bits and pieces
Initiated on 17 December 2012
Status: 6/8 January 2013
1 - 5, 6a, 7
Our Nachtfee survey has reached a semi vacuum, where in the meantime all possible aspects have been dealt with; my imagination is showing currently signs of emptiness. My main thought is, nevertheless, bothered with the query 'how going on further'?
Forcing my mind in a different direction, I decided to clear the deadlock in respect to British official files, like R.V. Jones' A.D.I (Sc) and the Felkin (A.D.I.(K) reports, tracing the latter being a direct spin-off of our Nachtfee project. It has to be said though, R.V. Jones' technical understanding matched far more the truth than did Felkin's office.
I have therefore transcribed sections of the Felkin files and will handle them in regard to what we have discovered how Nachtfee really works.
On the forehand, Felkin and his dedicated staff may have lacked the slightest imagination on which basic techniques Nachtfee truly relied! We will see that the same incorrect story will be told time and again, without any new imagination. Apparently, they interrogated some PoWs and built their entire understanding upon these limited interviews. Maybe a bit mixed up with their own fantasies.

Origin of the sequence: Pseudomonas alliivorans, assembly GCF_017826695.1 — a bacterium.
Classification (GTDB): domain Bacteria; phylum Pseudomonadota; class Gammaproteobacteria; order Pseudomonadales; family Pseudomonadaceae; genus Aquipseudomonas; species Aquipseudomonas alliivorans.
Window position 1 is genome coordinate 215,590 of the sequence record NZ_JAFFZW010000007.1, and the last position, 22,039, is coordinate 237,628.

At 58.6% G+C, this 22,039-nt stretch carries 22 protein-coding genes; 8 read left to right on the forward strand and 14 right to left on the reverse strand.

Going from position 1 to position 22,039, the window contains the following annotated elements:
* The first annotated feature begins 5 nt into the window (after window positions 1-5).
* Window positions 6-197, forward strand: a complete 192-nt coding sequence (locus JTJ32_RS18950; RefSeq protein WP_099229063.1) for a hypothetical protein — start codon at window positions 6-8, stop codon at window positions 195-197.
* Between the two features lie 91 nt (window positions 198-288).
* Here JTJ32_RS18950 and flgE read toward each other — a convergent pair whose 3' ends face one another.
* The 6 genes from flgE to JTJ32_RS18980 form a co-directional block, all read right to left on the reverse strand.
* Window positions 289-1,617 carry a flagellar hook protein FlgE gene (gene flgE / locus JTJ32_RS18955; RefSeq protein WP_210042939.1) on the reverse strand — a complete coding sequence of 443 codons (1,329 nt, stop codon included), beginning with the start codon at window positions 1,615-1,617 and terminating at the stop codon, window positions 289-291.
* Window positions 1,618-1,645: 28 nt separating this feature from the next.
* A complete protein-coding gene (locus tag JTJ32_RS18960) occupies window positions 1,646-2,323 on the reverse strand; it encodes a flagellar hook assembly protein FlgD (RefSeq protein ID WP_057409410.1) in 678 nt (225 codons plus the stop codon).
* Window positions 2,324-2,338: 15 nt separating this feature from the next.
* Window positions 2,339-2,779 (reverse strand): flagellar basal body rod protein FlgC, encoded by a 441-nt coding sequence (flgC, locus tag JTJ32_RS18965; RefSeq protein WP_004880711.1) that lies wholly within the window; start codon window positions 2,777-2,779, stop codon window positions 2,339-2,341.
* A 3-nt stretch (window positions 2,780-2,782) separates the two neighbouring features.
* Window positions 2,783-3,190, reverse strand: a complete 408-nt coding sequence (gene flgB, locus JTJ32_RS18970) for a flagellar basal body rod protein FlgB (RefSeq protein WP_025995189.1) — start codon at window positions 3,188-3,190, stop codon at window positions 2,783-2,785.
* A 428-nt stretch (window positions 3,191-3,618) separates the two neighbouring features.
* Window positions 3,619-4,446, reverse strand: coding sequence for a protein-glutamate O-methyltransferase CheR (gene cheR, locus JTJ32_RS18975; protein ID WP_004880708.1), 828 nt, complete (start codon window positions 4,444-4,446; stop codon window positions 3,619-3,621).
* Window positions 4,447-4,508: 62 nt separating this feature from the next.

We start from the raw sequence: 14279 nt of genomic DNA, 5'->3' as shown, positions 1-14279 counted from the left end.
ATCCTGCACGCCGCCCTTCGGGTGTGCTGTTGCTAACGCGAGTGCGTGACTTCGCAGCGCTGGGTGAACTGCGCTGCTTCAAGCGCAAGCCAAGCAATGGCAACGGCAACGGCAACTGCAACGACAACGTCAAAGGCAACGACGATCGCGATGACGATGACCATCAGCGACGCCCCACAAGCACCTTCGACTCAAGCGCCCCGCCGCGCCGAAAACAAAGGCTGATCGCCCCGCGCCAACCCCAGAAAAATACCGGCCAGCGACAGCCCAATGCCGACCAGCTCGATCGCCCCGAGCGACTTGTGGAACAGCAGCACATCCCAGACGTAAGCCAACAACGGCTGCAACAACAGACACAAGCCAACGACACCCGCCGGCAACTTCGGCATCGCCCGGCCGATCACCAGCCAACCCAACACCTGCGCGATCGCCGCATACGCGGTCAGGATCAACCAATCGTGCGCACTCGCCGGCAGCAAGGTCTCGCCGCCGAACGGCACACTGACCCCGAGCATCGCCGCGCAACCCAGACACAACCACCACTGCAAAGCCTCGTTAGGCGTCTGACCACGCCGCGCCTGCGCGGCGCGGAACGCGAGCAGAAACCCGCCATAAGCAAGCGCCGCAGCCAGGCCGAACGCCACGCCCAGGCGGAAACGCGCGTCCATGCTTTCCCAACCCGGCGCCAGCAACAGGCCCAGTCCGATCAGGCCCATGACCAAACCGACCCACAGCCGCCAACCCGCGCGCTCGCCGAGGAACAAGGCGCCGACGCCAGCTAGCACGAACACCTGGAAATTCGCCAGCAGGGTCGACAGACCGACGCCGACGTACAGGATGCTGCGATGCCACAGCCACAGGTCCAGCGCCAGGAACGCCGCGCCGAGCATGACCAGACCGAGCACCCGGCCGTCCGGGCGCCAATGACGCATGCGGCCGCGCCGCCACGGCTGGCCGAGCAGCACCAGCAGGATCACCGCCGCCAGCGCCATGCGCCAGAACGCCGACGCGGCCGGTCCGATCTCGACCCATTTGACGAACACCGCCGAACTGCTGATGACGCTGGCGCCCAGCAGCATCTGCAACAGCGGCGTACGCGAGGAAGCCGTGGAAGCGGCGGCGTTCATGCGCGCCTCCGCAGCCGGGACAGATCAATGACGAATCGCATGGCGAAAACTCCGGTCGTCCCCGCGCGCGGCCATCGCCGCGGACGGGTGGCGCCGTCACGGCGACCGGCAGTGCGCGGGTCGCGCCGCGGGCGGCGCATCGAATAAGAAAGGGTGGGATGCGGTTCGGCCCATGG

Nevertheless, viewing the principle drawing below, at least someone must have investigated Nachtfee more thoroughly and likely having grasped its principles!
This drawing forms the nucleus of the entire Nachtfee project
Let us first consider: Range Adjustment Tube
No one could have designated its application without a more or less comprehensive understanding of the Nachtfee technique.
Also: Control Tube
Although, using an oscilloscope may point into the direction of controlling some system parameter, this would also have been the case in respect to the Range Adjustment Tube. This (LB2) CRT is controlling whether the Nachtfee 'order' signal has arrived correctly in respect to the Nachtfee ground console 'Range off-set' compensation; as it shows what returned from the aircraft IFF transponder.
In non of the Felkin's files is even a single hint pointing into the direction of the fact that Nachtfee relied upon feedback loops. When they could have grasped only a single aspect, name it a single loop; although, effectively it are two loops to be dealt with.
Quoting (Felkin Report No. 357/1945, for its full transcript):
107. This system was used operationally, but it was found that, apart from the susceptibility to jamming, other pulse transmission could interfere by unlocking the system* and thereby cause the message to be false value. It was not therefore possible to use it in single-seater aircraft.*